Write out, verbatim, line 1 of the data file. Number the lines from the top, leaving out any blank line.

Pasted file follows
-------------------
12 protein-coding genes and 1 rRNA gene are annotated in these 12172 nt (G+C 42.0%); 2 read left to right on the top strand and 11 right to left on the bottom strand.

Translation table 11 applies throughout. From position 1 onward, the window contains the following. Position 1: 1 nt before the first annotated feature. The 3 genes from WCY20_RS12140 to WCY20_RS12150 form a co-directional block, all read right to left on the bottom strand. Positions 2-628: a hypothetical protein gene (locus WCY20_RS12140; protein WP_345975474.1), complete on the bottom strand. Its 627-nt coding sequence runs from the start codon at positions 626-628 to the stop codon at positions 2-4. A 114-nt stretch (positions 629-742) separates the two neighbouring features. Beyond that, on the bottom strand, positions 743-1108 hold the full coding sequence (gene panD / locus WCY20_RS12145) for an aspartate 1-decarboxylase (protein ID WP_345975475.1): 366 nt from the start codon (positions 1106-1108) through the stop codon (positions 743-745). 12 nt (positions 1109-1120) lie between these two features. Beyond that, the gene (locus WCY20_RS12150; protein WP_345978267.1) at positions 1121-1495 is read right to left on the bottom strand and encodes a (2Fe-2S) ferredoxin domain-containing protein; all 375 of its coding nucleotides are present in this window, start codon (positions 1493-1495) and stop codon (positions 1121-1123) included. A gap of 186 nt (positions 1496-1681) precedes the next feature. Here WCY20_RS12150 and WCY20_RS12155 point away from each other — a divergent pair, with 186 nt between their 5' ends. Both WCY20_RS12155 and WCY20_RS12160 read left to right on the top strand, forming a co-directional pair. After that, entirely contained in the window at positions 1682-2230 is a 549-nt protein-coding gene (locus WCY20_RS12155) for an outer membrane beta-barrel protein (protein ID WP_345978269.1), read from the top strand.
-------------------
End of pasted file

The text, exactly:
12 protein-coding genes and 1 rRNA gene are annotated in these 12172 nt (G+C 42.0%); 2 read left to right on the top strand and 11 right to left on the bottom strand.